When comparing LEED 2009 to the new v4, one will notice that overall, green cleaning lost a point.

“The USGBC keeps trying to put the points on the areas with the biggest impact and if you look at the rating system, more than half of the points are for energy-efficiency and energy-use,” says Mike Arny, president and director of LEED services, Leonardo Academy, Madison, Wis. “So what’s happened from the beginning is a gradual migration of points within LEED toward energy-use reduction and, as a result, emissions reduction. With so many points focused on energy, that just means everything else has to fight for the remaining points.”

While the loss of a point is unfortunate, it’s more important to realize that green cleaning is still required. The prerequisite that was added in 2009 remains and mandates that in-house custodial departments or building service contractors have a green cleaning policy covering the use of green certified products and equipment, chemical storage and staffing contingency plans.

“LEED still highlights green cleaning and I would encourage people not to get wrapped up in the change in points,” says Arny. “From my point of view, once something is on the map with LEED, that really drives changed behavior in the marketplace. And I think whether there is one more or one less point, it won’t have much impact on that.”

Under LEED 2009, buildings earned one point by complying with IEQ Credit 3.1: Green Cleaning – High Performance Cleaning Program. Essentially, this credit was the formation of the green cleaning program that adhered to the required policy. With v4, this credit has been rolled into the prerequisite; cleaning personnel still have to carry out their green cleaning policy with their program, but they no longer receive a point for their actions.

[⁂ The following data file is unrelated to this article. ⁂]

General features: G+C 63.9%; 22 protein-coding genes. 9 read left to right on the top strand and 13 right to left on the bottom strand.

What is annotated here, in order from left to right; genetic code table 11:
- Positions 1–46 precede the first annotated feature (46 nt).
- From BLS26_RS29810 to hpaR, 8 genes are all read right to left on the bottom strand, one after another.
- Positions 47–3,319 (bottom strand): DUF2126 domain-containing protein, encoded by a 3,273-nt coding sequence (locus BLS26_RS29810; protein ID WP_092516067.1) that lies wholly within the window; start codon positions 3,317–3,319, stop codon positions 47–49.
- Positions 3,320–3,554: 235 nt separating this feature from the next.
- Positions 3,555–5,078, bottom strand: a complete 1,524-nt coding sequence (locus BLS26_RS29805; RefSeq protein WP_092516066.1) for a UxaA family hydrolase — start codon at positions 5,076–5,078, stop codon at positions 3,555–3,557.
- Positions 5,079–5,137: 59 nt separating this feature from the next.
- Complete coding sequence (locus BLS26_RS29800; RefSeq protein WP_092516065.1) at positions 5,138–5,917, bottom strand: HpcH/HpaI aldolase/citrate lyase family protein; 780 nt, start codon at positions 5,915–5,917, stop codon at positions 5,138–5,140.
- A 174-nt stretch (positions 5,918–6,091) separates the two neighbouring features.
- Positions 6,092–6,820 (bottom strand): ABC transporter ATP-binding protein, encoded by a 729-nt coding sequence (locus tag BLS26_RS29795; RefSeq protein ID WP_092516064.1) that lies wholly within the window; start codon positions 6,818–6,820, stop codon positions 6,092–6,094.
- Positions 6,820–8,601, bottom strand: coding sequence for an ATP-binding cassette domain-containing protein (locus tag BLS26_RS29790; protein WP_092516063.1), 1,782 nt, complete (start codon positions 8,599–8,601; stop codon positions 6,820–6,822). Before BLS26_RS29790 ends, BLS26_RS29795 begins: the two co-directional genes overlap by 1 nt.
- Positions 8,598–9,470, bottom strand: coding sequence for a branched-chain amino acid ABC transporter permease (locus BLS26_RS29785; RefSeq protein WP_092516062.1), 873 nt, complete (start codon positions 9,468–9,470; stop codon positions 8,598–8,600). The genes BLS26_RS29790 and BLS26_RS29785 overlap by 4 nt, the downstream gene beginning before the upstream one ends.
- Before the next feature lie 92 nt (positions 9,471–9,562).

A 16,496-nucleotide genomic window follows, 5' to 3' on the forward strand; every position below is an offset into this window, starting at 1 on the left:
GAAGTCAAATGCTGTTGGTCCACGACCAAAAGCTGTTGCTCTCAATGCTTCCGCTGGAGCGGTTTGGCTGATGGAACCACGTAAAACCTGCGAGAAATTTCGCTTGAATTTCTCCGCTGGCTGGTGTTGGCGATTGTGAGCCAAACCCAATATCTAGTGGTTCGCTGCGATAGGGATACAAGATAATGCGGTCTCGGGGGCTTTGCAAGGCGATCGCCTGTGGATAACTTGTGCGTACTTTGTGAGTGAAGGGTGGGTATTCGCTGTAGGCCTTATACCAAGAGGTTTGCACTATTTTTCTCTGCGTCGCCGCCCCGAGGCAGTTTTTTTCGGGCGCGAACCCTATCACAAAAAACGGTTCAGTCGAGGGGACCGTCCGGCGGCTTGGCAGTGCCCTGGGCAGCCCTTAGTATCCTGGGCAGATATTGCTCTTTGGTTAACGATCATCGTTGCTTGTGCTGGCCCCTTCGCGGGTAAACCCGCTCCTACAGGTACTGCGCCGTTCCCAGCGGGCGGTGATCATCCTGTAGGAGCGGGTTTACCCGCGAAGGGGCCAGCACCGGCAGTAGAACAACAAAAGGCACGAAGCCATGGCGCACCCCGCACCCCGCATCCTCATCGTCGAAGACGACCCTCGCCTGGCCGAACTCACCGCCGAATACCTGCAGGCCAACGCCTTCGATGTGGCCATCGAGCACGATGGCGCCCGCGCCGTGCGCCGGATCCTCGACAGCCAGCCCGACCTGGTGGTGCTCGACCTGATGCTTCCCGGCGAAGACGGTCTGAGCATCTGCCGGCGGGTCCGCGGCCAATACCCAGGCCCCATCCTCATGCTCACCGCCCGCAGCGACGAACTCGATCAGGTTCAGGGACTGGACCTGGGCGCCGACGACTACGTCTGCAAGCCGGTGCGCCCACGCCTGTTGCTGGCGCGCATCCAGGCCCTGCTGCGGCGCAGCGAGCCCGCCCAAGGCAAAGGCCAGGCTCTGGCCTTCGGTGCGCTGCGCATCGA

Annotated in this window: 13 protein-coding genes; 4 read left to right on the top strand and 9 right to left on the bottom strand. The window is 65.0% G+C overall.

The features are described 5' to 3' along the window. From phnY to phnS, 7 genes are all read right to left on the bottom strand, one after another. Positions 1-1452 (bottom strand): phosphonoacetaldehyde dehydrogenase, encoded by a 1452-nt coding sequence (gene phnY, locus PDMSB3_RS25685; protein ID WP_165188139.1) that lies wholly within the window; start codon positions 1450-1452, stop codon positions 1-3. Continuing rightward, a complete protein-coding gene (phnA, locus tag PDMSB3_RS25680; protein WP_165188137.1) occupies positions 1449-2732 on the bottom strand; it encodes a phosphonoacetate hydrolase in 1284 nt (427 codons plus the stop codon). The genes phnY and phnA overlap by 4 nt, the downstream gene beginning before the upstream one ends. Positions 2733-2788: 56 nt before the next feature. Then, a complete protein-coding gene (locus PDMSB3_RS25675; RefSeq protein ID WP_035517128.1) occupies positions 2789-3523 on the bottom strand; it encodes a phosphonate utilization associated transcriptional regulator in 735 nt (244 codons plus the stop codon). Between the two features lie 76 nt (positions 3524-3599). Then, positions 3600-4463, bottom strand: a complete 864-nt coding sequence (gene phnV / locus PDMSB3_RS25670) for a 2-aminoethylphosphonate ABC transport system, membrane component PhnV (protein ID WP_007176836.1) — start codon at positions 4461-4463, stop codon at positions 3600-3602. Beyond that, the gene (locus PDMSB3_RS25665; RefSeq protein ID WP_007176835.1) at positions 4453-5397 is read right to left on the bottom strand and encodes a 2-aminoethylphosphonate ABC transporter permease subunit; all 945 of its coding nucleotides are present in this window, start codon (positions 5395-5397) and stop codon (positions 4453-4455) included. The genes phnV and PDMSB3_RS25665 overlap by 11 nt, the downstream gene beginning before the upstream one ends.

In addition, the prerequisite has been expanded to cover additional chemical products. Green programs should now include less toxic laundry and warewashing chemicals. The prerequisite also stresses appropriate selection and use of disinfectants. This means following manufacturers’ usage instructions and adhering to dwell times, but it also implies the product should only be used when needed.

"The concern is that disinfectants are being used in areas and applications that are unnecessary and could have harmful health and environmental impacts,” says Ashkin. “To minimize the misuse or overuse of disinfectants, they should be applied correctly and appropriately, only when and where necessary, to protect human health.”

LEED v4 now offers a “shortcut” to meeting the prerequisite. A second option for cleaning providers is to earn a third-party certification, either Green Seal’s GS-42 or ISSA’s CIMS-GB. However, it’s important to note that the building going for LEED certification must have been audited by the third-party within the last 12 months.

“If the cleaning department already has certification, it definitely is a simpler process; all the paperwork and documentation has been done,” says Ashkin. “One of the things the USGBC is trying to do with LEED v4 is make it easier for buildings to be able to go through the process. That is one of the specific intentions of including things like CIMS-GB and GS-42.”

As previously mentioned, LEED v4’s intention is to protect water resources as well as reverse climate change. That’s why, despite whichever option cleaning providers choose to earn the prerequisite, their program should include strategies that conserve energy, water and chemicals. This could include day cleaning, cold-water carpet extraction, use of microfiber mops, or electrically activated water, says Ashkin.

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